All Quiet in the Trenches, Reviewed on Linux


All Quiet in the Trenches is a fun and heartbreaking game where a minor wound can escalate into total defeat.


I pressed my squad forward from a protected location to another, soon I was notified by one of my soldiers that this fragile boy, who wants to be a priest, was wounded and stuck in the previous location. Luckily, I could see and reach him, sometimes soldiers get hit doing missions, and it is impossible to find where in the battlefield as you only have a limited view and reach of your surroundings.

I retreated to help the boy, nothing but a bruise, so I pressed forward again. But this time under heavy artillery fire. We managed to make two enemy soldiers into prisoners on our way to the front trenches, one was gravelly wounded, so I stabilized him before asking some of my soldiers to escort them back to camp. I had in my mind this very helpful old lady, who provided us with food in times of shortage, asking me to try to not kill their husbands and sons. An impossible task to do in war, but I put two strong men to the task.

One of them did not reach far back, a friendly artillery shell hits nearby, instantly killing the prisoner and gravelly wounding this young man, with wishes to work in the movie industry once our tour is over.

I saw another duo of enemy soldiers nearby. One trying to give first aid to the other. Predicting I could get flanked if they get healed, I left my best soldier behind to take care of the actor and moved the rest to make more prisoners. It is weird to say the best, he looks too young to be in the army, not even a fuzz on his face, but he is an attentive and dexterous soldier, and a witty young man. If he were older, he would be in my shoes. By now he already proved to be invaluable, in both battle and camp services.

Now we are in the forward trenches, in one of the position the Lieutenant asked us to defend. I see other friendly squads taking places nearby, while the enemy retreat. That gives us a bit of respite. The witty young man and the actor regroup with us.

As I saw the first escort coming back, I sent two more prisoners to camp. The artillery has become more intense. The little priest was not so lucky, a shell hit nearby, his fragile constitution didn’t help, he collapsed onto the floor bleeding. The actor tries to stabilize the boy’s wounds. And, as if he were waiting for his friend to be taken care of, the witty soldier takes a knee. He was also injured by the artillery and the wound was bad, he could not keep the appearances anymore.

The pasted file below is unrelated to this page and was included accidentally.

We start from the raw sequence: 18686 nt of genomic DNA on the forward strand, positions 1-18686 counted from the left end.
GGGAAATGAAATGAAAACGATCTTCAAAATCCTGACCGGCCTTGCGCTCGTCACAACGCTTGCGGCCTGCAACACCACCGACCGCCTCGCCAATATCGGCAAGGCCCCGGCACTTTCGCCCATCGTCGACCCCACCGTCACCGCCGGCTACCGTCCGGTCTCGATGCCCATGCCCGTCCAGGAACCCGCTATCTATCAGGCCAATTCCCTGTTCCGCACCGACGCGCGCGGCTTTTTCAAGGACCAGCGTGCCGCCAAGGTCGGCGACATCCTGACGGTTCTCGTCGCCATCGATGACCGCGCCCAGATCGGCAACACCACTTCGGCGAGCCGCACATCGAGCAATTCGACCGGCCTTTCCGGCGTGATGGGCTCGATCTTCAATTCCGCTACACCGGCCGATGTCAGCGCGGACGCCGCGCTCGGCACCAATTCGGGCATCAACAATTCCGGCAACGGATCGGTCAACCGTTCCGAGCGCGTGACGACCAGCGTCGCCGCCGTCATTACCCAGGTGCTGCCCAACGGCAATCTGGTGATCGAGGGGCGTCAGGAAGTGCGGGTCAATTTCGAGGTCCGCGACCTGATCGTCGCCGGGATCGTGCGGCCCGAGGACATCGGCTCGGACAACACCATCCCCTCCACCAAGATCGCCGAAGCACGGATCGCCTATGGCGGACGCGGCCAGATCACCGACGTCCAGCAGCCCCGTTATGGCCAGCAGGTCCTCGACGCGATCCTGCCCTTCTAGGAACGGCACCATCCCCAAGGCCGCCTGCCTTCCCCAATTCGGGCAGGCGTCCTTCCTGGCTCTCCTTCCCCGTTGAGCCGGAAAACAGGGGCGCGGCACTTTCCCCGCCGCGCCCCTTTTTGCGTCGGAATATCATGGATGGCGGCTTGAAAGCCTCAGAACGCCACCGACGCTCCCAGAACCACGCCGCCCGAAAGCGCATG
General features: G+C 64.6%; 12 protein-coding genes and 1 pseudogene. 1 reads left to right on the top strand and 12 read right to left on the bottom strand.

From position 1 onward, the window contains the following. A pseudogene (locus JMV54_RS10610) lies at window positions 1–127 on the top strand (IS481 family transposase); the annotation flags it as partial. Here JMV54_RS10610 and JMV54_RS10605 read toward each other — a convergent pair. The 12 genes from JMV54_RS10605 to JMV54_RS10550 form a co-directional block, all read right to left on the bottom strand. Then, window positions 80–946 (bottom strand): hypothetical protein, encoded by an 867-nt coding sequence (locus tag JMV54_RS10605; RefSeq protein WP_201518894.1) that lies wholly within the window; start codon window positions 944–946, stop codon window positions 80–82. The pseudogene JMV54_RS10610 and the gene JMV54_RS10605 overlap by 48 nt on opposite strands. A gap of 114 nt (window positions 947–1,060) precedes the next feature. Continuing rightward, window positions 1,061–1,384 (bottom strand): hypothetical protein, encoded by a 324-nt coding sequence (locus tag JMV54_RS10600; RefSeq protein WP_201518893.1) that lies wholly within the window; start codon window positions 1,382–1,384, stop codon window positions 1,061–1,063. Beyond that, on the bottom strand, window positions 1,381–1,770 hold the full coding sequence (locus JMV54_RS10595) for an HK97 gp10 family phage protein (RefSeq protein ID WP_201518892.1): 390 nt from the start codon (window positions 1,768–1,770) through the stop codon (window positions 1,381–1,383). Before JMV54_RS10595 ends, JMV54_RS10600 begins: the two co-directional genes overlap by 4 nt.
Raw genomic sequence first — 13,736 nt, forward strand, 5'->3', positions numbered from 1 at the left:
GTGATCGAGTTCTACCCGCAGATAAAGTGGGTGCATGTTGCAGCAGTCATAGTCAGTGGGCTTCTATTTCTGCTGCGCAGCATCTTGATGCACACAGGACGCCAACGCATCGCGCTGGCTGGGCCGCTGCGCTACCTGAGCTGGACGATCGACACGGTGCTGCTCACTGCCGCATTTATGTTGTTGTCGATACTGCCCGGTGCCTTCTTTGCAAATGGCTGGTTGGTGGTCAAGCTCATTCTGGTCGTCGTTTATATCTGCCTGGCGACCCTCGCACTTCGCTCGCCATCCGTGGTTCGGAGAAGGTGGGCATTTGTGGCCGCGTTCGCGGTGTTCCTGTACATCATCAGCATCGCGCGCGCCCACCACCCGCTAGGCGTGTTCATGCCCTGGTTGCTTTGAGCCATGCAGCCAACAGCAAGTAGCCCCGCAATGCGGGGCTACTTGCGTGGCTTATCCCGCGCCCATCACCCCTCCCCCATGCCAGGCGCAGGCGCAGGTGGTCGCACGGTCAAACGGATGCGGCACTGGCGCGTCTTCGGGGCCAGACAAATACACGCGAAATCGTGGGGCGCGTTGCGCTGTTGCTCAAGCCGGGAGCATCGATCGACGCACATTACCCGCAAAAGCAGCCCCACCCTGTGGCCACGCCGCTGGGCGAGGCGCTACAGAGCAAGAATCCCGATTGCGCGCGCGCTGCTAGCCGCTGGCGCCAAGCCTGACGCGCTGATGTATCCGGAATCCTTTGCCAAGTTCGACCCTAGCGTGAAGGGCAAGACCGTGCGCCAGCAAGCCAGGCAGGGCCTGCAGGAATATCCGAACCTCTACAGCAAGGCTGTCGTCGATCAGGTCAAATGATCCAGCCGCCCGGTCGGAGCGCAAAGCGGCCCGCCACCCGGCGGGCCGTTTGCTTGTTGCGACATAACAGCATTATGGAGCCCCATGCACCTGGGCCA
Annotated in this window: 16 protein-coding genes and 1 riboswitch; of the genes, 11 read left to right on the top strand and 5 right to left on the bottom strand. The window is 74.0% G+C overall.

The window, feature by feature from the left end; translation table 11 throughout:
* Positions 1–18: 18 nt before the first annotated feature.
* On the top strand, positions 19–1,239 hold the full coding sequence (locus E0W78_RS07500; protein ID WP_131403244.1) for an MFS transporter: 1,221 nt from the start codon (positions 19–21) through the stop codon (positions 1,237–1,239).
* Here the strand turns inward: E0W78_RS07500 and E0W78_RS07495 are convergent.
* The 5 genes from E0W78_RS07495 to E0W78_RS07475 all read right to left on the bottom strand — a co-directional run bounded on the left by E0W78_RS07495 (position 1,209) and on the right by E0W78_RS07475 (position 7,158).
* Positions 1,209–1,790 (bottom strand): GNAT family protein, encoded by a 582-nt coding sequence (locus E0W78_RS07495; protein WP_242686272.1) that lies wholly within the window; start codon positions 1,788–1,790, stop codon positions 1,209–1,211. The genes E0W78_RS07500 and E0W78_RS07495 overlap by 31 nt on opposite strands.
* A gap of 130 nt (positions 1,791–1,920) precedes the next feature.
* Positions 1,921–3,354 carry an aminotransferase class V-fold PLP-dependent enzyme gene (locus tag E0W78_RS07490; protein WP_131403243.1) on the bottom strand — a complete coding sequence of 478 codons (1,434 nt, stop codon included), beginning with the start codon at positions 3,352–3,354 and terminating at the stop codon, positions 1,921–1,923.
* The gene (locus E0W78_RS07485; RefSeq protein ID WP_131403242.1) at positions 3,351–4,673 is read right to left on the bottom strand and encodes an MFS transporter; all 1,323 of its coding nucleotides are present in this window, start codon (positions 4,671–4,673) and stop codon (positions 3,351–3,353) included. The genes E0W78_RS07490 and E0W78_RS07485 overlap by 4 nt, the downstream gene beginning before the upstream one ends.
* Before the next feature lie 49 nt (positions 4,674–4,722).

The first escort is back and quickly understands the situation, rushing back to the field hospital to get a stretcher. It is difficult to stabilize the boy. But I see another of the escorts is coming back. That would help a lot.

He arrives in a panic. Not making any sense, and nothing I tried helped. I cannot imagine what he went through. As other soldiers’ lives were in immediate danger, I could not do anything to help him, but I am glad he is back.

Soon after, we received the orders from the Lieutenant to retreat. Too late as always. By now, the Lieutenant showed no tactical skills or abilities required for his rank. He would take out his frustrations on my squad and hold grudges for petty things. During our camp staying, instead of letting my men rest, he overworked them with menial tasks, just because we did not trade our canned meat for stale bread when the officials overate their food.

“Canned meat” I think while I see my men perishing in the ground while being surrounded by enemy troops.


The story above happened in one of my incursions to the front lines of All Quiet in the Trenches, a turn-based strategy game developed and published by Totally Not Aliens, heavily inspired by All Quiet on the Western Front.

You play as a German Unteroffizier(junior non-commissioned officer) during the first World War, starting in 1915. You need to lead a group of soldiers through the war, currently until your first leave, but the roadmap states they will go until the end of the war.